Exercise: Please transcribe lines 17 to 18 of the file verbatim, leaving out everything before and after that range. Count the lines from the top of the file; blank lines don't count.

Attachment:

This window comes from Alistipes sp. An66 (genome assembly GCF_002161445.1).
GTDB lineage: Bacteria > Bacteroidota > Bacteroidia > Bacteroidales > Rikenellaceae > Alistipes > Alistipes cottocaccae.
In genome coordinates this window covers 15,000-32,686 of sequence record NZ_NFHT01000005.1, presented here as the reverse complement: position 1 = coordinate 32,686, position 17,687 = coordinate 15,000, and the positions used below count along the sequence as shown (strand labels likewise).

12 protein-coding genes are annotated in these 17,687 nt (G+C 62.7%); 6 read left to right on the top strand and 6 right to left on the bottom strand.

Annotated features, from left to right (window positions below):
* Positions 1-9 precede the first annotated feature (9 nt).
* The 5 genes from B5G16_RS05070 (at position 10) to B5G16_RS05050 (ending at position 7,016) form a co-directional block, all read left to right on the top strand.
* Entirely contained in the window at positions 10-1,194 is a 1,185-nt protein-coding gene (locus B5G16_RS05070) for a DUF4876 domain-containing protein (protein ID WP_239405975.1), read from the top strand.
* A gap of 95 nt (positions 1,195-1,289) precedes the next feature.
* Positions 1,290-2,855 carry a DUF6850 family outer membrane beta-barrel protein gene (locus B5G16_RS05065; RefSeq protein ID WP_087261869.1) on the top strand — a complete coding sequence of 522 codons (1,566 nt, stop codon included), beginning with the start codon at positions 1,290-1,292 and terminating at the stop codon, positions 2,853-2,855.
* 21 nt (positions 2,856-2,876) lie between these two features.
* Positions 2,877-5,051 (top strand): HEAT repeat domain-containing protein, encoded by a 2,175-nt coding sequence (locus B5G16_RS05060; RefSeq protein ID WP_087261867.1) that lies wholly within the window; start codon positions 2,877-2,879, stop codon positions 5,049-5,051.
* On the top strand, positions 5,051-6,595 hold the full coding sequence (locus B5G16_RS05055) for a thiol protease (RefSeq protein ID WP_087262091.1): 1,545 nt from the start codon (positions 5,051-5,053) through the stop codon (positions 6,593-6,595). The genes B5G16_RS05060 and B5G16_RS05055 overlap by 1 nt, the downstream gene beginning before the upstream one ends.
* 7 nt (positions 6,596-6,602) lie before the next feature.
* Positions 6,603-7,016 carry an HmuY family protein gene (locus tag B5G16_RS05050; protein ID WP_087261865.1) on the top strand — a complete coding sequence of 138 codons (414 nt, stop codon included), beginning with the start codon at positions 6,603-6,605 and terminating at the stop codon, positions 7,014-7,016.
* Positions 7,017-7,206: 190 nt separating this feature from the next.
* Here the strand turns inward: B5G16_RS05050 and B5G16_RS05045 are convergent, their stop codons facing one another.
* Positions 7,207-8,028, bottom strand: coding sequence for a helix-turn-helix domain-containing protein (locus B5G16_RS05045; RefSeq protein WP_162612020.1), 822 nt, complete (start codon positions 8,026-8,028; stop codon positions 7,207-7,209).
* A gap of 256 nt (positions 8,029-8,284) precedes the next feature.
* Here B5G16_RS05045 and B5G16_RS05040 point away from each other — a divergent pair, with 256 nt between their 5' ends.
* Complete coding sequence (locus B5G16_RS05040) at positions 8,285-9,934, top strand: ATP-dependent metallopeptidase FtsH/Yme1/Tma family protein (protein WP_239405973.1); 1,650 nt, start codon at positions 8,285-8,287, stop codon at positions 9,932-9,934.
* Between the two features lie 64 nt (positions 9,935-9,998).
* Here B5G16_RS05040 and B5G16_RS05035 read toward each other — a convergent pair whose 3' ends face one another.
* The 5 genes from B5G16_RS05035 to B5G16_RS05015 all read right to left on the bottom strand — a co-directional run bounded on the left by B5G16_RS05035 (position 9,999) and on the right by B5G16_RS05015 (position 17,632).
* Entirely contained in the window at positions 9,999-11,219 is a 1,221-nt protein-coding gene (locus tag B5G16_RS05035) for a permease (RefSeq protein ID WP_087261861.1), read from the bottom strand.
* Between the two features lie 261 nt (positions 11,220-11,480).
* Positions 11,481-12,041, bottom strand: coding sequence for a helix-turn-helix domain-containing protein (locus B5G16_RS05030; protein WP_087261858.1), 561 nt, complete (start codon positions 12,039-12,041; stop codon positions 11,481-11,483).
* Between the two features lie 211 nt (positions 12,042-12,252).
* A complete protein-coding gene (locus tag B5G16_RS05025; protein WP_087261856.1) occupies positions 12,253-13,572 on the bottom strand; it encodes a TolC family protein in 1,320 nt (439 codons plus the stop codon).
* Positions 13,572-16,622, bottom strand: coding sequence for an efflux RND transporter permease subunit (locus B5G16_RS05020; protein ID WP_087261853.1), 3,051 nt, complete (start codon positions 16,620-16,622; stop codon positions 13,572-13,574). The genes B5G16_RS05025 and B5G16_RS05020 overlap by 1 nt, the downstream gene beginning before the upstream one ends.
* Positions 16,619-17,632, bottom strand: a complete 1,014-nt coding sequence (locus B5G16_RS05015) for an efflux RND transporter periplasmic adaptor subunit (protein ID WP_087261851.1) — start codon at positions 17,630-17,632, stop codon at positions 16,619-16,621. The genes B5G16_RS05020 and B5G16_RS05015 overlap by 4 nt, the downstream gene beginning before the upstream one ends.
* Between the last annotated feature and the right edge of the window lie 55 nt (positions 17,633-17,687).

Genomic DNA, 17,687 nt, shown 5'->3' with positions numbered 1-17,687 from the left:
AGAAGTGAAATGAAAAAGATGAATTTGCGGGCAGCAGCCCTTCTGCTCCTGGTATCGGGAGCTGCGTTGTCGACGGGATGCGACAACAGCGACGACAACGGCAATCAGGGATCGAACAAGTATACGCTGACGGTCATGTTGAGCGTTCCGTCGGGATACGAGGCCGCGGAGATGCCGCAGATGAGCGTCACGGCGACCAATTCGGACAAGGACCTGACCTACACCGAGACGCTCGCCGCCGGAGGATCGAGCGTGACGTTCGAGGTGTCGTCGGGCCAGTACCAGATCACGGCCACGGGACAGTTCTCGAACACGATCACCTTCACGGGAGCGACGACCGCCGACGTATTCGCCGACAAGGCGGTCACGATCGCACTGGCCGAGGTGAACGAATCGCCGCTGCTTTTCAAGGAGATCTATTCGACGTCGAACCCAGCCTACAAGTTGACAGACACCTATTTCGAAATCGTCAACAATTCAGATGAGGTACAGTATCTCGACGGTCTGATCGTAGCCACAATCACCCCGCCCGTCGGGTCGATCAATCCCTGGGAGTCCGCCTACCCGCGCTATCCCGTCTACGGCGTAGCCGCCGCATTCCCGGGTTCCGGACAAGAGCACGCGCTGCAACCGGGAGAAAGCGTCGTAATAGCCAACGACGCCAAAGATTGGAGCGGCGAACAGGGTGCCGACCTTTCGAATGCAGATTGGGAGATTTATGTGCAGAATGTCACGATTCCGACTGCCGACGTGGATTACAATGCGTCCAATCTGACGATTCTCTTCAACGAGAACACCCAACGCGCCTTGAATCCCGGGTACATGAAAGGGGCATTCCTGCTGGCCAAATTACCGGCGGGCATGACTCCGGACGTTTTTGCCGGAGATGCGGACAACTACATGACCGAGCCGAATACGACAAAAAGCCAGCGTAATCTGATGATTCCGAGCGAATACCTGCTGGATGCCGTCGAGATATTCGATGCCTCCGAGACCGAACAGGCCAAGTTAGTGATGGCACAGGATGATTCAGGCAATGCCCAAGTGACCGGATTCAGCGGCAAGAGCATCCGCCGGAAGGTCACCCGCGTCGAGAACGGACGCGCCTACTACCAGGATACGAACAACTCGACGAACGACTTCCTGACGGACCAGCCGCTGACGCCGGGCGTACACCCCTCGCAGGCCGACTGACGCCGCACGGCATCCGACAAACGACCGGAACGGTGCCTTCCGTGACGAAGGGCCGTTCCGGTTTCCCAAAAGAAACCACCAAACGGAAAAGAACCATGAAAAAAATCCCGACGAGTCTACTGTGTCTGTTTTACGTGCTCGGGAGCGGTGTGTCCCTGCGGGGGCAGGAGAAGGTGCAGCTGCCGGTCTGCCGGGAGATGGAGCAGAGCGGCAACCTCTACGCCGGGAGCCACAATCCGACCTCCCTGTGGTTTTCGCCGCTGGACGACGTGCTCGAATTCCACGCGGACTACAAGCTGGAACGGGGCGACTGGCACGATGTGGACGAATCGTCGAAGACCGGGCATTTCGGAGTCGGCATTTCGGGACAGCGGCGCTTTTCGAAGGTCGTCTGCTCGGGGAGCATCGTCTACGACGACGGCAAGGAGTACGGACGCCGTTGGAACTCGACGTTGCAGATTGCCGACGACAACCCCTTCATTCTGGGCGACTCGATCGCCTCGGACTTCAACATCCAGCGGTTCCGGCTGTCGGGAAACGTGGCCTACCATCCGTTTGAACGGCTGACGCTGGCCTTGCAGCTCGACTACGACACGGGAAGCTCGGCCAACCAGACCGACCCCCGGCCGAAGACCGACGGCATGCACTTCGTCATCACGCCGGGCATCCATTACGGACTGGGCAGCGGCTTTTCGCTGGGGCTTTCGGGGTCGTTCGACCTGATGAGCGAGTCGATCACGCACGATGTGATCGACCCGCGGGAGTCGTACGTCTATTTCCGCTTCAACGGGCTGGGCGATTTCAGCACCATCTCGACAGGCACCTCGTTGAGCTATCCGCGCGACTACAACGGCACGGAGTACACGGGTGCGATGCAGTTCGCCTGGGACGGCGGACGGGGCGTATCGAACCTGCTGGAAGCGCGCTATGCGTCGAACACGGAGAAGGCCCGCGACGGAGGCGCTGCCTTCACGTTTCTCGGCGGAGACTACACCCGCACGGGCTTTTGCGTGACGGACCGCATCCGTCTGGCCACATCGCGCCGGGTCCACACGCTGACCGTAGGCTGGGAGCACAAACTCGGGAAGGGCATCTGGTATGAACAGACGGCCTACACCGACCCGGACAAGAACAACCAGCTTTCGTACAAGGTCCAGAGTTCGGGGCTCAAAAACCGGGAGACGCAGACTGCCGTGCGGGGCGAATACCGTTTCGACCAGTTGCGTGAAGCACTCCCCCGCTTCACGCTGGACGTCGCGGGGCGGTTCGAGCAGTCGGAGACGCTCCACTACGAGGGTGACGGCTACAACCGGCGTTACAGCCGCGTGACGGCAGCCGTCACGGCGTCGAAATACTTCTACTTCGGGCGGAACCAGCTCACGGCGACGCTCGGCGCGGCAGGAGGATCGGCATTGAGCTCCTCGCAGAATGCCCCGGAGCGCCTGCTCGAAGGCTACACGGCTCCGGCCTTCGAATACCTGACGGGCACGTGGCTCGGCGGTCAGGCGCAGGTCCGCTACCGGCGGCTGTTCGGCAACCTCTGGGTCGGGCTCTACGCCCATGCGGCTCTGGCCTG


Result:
* Here the strand turns inward: B5G16_RS05050 and B5G16_RS05045 are convergent, their stop codons facing one another.
* Positions 7,207-8,028, bottom strand: coding sequence for a helix-turn-helix domain-containing protein (locus B5G16_RS05045; RefSeq protein WP_162612020.1), 822 nt, complete (start codon positions 8,026-8,028; stop codon positions 7,207-7,209).